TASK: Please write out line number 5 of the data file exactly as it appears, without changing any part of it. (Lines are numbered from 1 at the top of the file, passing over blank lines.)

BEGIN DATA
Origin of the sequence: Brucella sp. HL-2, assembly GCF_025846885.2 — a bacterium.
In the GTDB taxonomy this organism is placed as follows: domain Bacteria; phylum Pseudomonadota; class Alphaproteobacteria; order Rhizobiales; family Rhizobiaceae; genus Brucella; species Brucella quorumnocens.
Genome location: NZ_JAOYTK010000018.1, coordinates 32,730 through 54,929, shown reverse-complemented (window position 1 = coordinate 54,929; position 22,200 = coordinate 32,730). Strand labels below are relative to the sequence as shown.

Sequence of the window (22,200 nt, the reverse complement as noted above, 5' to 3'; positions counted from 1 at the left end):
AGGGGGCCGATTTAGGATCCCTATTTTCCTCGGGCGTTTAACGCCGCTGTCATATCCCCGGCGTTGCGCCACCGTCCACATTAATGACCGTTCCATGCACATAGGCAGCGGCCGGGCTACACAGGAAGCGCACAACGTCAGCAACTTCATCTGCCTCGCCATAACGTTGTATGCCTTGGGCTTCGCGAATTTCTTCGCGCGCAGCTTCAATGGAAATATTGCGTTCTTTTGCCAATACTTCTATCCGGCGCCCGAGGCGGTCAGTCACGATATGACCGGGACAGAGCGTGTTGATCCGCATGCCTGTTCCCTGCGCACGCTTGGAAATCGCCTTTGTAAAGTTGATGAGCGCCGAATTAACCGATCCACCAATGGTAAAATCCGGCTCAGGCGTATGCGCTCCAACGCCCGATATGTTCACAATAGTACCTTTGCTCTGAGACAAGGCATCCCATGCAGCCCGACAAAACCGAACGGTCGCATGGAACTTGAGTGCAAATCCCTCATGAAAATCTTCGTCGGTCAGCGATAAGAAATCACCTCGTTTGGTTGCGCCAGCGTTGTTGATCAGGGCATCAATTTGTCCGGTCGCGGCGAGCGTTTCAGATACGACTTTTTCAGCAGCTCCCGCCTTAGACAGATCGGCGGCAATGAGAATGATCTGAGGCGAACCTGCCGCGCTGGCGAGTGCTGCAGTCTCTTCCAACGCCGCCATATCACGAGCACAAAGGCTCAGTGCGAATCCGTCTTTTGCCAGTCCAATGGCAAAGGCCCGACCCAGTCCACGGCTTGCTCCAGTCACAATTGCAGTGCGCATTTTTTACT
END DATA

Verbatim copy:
AGGGGGCCGATTTAGGATCCCTATTTTCCTCGGGCGTTTAACGCCGCTGTCATATCCCCGGCGTTGCGCCACCGTCCACATTAATGACCGTTCCATGCACATAGGCAGCGGCCGGGCTACACAGGAAGCGCACAACGTCAGCAACTTCATCTGCCTCGCCATAACGTTGTATGCCTTGGGCTTCGCGAATTTCTTCGCGCGCAGCTTCAATGGAAATATTGCGTTCTTTTGCCAATACTTCTATCCGGCGCCCGAGGCGGTCAGTCACGATATGACCGGGACAGAGCGTGTTGATCCGCATGCCTGTTCCCTGCGCACGCTTGGAAATCGCCTTTGTAAAGTTGATGAGCGCCGAATTAACCGATCCACCAATGGTAAAATCCGGCTCAGGCGTATGCGCTCCAACGCCCGATATGTTCACAATAGTACCTTTGCTCTGAGACAAGGCATCCCATGCAGCCCGACAAAACCGAACGGTCGCATGGAACTTGAGTGCAAATCCCTCATGAAAATCTTCGTCGGTCAGCGATAAGAAATCACCTCGTTTGGTTGCGCCAGCGTTGTTGATCAGGGCATCAATTTGTCCGGTCGCGGCGAGCGTTTCAGATACGACTTTTTCAGCAGCTCCCGCCTTAGACAGATCGGCGGCAATGAGAATGATCTGAGGCGAACCTGCCGCGCTGGCGAGTGCTGCAGTCTCTTCCAACGCCGCCATATCACGAGCACAAAGGCTCAGTGCGAATCCGTCTTTTGCCAGTCCAATGGCAAAGGCCCGACCCAGTCCACGGCTTGCTCCAGTCACAATTGCAGTGCGCATTTTTTACT